Jennifer Parker, MD, PhD, MPH


PGY-4 Resident, Department of Dermatology, Lewis Katz School of Medicine, Temple University, Philadelphia, PA

Jennifer Parker, MD, PhD is completing her residency in Dermatology at Temple University. Previously, she was a  clinical researcher at Northwestern University’s Department of Dermatology, a Chief Resident in Radiation Oncology at Northwestern Memorial Hospital/Northwestern Feinberg School of Medicine, and a Diagnostic Radiation Resident at Yale New Haven Hospital. In February 2022, she received the 2022 Illinois State University Outstanding Young Alumni Award.  Dr. Parker has served as President of Northwestern McGaw Underrepresented Residents and Fellows Forum, an organization committed to increasing and retaining diversity in medicine and advocating for the practice of socially aware and culturally competent medicine.  She also works closely with the Graduate Medical Education Office on recruitment of those underrepresented in medicine.  Dr. Parker is committed to serving the needs of racial and ethnic minorities, elderly patients, immigrants and other vulnerable populations who often present with more advanced disease and who exhibit less understanding of their diagnosis and its significance.  Her goal, through the policy implementation process, is to coordinate integrated care across hospital systems and to ultimately improve health care delivery.  Dr. Parker earned her Ph.D. in Chemical and Systems Biology from the Medical Scientist Training Program in 2011, and received her medical degree in 2012, both from Stanford University School of Medicine, Stanford, CA.


Creation of a Chatbot Tool for Oncology Patient Management


Given the advances in oncologic treatment, cancer has become a chronic disease. The increased prevalence and life expectancy of cancer patients has led to higher costs to the healthcare system.  In 2010, national cancer care costs were estimated to be over $124 billion. The highest proportion of spending is for female breast cancer.  Cancer care spending is projected to greater than double by 2020. In addition, other factors such as first-time treatment of breast cancer,  advanced stage of breast cancer, higher household income, ethnicity, presence of comorbidities, and/or mental health concerns significantly influence costs of breast cancer care. Also, these  factors can lead to inappropriate utilization of acute care services.  Optimizing at-home management of cancer patients has the potential to reduce inappropriate utilization of clinical services. Furthermore, patient-facing mobile platforms can help optimize patient management outside of clinical settings and have been shown by healthcare software companies such as Wellframe to decreased care utilization and costs for chronic disease patients.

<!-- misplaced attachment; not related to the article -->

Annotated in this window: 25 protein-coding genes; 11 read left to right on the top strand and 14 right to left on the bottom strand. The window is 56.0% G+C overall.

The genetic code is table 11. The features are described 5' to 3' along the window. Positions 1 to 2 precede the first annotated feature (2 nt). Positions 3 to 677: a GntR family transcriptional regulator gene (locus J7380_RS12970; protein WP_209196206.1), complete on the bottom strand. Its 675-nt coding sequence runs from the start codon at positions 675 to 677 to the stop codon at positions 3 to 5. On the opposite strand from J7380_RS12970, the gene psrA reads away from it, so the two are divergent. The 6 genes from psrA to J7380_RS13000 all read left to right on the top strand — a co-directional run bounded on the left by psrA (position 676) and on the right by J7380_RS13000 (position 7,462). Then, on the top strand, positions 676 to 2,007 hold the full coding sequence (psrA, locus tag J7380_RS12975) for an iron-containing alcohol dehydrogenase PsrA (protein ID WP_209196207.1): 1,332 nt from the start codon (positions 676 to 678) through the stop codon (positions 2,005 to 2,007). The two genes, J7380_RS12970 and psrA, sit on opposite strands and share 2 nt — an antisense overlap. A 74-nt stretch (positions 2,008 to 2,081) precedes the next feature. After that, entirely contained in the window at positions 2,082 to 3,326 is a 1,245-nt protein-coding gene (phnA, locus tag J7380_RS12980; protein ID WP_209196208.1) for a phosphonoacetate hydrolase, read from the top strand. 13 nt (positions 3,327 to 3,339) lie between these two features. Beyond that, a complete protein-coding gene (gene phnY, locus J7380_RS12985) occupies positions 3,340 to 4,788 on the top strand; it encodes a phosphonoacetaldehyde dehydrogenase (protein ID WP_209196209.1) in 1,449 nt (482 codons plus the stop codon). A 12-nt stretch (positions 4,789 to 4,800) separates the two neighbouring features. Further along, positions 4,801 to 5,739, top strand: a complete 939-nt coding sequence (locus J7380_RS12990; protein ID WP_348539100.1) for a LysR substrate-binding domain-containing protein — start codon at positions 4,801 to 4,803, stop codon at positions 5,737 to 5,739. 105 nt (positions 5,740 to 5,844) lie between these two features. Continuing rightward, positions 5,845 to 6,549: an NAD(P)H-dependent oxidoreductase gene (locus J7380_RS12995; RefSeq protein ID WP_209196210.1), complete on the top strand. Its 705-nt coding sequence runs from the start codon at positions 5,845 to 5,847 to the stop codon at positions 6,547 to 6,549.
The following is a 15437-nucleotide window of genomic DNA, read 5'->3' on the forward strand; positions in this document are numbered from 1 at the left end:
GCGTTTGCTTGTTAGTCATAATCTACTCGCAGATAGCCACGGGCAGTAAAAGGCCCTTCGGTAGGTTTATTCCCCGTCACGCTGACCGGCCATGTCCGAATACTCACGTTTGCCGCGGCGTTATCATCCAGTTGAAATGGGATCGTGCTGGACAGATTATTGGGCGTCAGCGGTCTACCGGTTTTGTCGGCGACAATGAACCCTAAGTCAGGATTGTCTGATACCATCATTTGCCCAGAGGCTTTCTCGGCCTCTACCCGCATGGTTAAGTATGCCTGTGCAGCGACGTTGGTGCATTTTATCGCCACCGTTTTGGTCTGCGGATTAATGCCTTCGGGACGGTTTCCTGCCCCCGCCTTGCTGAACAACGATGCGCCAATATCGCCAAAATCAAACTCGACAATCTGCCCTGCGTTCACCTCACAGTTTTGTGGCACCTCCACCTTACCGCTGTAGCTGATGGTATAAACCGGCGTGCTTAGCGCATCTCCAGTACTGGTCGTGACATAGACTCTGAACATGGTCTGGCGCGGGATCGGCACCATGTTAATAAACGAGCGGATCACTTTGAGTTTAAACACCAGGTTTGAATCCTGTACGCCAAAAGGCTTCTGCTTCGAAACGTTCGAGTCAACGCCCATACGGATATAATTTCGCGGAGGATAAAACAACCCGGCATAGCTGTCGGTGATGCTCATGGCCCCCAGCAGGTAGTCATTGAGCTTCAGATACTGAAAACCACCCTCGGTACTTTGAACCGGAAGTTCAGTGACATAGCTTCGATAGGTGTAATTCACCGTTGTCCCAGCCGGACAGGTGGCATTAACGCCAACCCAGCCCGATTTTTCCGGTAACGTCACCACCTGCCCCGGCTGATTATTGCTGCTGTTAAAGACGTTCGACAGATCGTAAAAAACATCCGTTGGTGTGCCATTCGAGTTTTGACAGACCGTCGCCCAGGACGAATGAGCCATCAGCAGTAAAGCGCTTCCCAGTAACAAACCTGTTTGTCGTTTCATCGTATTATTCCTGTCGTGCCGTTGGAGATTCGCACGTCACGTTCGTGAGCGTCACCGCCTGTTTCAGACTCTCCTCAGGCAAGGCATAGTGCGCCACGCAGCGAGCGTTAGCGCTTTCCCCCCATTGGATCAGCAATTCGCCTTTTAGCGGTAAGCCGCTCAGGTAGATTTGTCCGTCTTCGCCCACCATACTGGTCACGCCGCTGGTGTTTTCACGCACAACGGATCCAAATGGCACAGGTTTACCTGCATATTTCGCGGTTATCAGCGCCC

1.  To learn artificial intelligence concepts, how Google Diaglogflow functions, and how to code to create an application. 

2.  To utilize Google Diaglogflow to build a chatbot that will provide medical decision support for breast cancer patients at home. 


We developed oncology patient personas based upon actual interactions and identified specific  problems that these patients may experience (pain points). We then created algorithms to  address these pain points and coded them into Google Diaglogflow to create the chatbot.


We were able to successfully create English-speaking chatbots for scheduling, radiation-induced dermatitis and pain management that can be used via Google Assistant.  

Further Directions:

We plan to develop chatbots for the remaining pain points and adapt the code for Spanish- speaking patients. Additional steps will include data collection to determine if the chatbot is  improving access to care; decreasing healthcare organization costs by reducing utilization of  unnecessary care; and improving patient and physician experiences with the healthcare system. 

Preceptor: Trishan Panch, MD, MPH, Wellframe Co-Founder and Chief Medical Officer